Example 2. A generic subprogram nested in a generic package
This is the same as above, except that now the Bag itself is generic:
generic type Element_Type (<>) is private; package Generic_Bag is type Bag is private; generic with procedure Operator (S : in out Element_Type); procedure Apply_To_All (B : in out Bag); private -- omitted end Generic_Bag;
As you can see, the generic formal subprogram Operator takes a parameter of the generic formal type Element_Type. This is okay: the nested generic sees everything that is in its enclosing unit.
You cannot instantiate Generic_Bag.Apply_To_All directly, so you must first create an instance of Generic_Bag, say Bag_Of_Strings, and then instantiate Bag_Of_Strings.Apply_To_All.
with Generic_Bag; procedure Example_2 is procedure Capitalize (S : in out String) is separate; -- omitted package Bag_Of_Strings is new Generic_Bag (Element_Type => String); procedure Capitalize_All is new Bag_Of_Strings.Apply_To_All (Operator => Capitalize); B : Bag_Of_Strings.Bag; begin Capitalize_All (B); end Example_2;
Example 3. A generic unit that is a child of a nongeneric unit.
Each instance of the generic child is a child of the parent unit, and so it can see the parent's public and private parts.
package Bag_Of_Strings is type Bag is private; private -- omitted end Bag_Of_Strings; generic with procedure Operator (S : in out String); procedure Bag_Of_Strings.Apply_To_All (B : in out Bag);
The differences between this and Example 1 are:
with Bag_Of_Strings.Apply_To_All; -- implicitly withs Bag_Of_Strings, too procedure Example_3 is procedure Capitalize (S : in out String) is separate; -- omitted procedure Capitalize_All is new Bag_Of_Strings.Apply_To_All (Operator => Capitalize); B : Bag_Of_Strings.Bag; begin Capitalize_All (B); end Example_3;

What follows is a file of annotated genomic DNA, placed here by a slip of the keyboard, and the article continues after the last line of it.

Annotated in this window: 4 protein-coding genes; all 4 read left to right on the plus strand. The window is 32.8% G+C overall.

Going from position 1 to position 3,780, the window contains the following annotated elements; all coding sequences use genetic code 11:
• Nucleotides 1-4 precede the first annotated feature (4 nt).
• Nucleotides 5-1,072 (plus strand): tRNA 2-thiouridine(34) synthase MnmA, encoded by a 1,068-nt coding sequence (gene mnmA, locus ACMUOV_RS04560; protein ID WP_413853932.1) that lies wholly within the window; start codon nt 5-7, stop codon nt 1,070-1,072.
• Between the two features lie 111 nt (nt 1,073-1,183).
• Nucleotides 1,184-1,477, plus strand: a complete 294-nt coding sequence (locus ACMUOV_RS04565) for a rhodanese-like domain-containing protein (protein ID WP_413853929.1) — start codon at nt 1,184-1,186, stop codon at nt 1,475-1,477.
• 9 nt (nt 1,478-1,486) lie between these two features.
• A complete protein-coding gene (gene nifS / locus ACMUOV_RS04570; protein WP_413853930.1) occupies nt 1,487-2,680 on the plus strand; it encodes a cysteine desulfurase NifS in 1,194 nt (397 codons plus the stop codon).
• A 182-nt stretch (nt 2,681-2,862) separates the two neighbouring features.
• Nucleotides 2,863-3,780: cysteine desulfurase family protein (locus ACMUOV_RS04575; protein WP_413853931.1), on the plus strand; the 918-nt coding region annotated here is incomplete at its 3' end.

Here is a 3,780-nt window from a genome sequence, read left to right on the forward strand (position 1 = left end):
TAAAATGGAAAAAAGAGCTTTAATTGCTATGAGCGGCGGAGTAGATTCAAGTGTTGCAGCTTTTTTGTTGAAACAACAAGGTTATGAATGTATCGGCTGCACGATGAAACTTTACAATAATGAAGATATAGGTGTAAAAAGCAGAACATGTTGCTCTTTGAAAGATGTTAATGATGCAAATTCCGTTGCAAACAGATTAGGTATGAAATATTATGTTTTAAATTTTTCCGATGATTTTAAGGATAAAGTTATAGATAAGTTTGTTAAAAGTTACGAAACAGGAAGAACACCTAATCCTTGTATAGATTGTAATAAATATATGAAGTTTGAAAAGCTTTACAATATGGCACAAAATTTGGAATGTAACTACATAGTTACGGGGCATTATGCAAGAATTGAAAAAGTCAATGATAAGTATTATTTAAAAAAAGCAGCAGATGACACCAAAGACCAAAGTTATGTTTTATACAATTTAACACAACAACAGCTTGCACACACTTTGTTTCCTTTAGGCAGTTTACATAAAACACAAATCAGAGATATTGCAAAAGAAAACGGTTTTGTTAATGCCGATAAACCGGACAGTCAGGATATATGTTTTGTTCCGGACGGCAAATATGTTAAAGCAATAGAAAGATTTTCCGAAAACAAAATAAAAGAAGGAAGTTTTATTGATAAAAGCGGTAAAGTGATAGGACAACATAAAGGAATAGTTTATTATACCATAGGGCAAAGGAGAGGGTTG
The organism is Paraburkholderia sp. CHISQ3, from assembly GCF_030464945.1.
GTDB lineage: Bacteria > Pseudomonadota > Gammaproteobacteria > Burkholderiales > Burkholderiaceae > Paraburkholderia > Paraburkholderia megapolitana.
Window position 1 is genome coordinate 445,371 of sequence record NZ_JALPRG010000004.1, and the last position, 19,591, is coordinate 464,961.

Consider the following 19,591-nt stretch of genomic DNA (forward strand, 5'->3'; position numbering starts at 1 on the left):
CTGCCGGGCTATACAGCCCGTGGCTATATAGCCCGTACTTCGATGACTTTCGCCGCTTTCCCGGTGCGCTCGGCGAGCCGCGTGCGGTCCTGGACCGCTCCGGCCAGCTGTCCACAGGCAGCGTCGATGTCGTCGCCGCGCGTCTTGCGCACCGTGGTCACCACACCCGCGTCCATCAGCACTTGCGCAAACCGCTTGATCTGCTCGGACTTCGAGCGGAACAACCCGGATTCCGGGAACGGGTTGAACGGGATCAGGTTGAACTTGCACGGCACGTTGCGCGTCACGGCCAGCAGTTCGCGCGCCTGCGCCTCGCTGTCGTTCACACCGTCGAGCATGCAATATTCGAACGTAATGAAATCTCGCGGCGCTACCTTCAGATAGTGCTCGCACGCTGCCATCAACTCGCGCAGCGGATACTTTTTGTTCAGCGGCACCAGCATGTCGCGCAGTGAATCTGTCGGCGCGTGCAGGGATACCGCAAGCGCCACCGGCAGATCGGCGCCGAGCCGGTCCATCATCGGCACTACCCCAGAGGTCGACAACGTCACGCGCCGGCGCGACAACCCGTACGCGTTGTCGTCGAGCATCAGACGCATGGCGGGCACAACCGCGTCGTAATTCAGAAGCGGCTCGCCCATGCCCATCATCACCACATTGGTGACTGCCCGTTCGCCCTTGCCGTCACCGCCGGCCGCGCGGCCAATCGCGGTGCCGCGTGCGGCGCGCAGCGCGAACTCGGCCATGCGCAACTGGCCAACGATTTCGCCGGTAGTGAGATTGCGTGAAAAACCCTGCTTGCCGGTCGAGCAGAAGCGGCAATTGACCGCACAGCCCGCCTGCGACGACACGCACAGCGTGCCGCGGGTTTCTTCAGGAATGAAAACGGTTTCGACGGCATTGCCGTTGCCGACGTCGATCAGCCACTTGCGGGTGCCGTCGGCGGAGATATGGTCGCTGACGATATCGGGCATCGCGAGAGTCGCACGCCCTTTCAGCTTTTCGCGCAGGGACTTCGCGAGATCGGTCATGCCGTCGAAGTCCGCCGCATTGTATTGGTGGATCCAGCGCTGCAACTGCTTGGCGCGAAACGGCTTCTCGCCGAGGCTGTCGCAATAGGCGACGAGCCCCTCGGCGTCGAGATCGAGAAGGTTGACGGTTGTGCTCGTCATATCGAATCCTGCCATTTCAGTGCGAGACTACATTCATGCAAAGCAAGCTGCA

Example 4. A generic unit that is a child of a generic unit
This is the same as Example 3, except that now the Bag is generic, too.
generic type Element_Type (<>) is private; package Generic_Bag is type Bag is private; private -- omitted end Generic_Bag; generic with procedure Operator (S : in out Element_Type); procedure Generic_Bag.Apply_To_All (B : in out Bag); with Generic_Bag.Apply_To_All; procedure Example_4 is procedure Capitalize (S : in out String) is separate; -- omitted package Bag_Of_Strings is new Generic_Bag (Element_Type => String); procedure Capitalize_All is new Bag_Of_Strings.Apply_To_All (Operator => Capitalize); B : Bag_Of_Strings.Bag; begin Capitalize_All (B); end Example_4;
Example 5. A parameterless generic child unit
Children of a generic unit must be generic, no matter what. If you think about it, it is quite logical: a child unit sees the public and private parts of its parent, including the variables declared in the parent. If the parent is generic, which instance should the child see? The answer is that the child must be the child of only one instance of the parent, therefore the child must also be generic.
generic type Element_Type (<>) is private; type Hash_Type is (<>); with function Hash_Function (E : Element_Type) return Hash_Type; package Generic_Hash_Map is type Map is private; private -- omitted end Generic_Hash_Map;
Suppose we want a child of a Generic_Hash_Map that can serialise the map to disk; for this it needs to sort the map by hash value. This is easy to do, because we know that Hash_Type is a discrete type, and so has a less-than operator. The child unit that does the serialisation does not need any additional generic parameters, but it must be generic nevertheless, so it can see its parent's generic parameters, public and private part.
generic package Generic_Hash_Map.Serializer is procedure Dump (Item : in Map; To_File : in String); procedure Restore (Item : out Map; From_File : in String); end Generic_Hash_Map.Serializer;
To read and write a map to disk, you first create an instance of Generic_Hash_Map, for example Map_Of_Unbounded_Strings, and then an instance of Map_Of_Unbounded_Strings.Serializer:
with Ada.Strings.Unbounded; with Generic_Hash_Map.Serializer; procedure Example_5 is use Ada.Strings.Unbounded; function Hash (S : in Unbounded_String) return Integer is separate; -- omitted package Map_Of_Unbounded_Strings is new Generic_Hash_Map (Element_Type => Unbounded_String, Hash_Type => Integer, Hash_Function => Hash); package Serializer is new Map_Of_Unbounded_Strings.Serializer; M : Map_Of_Unbounded_Strings.Map; begin Serializer.Restore (Item => M, From_File => "map.dat"); end Example_5;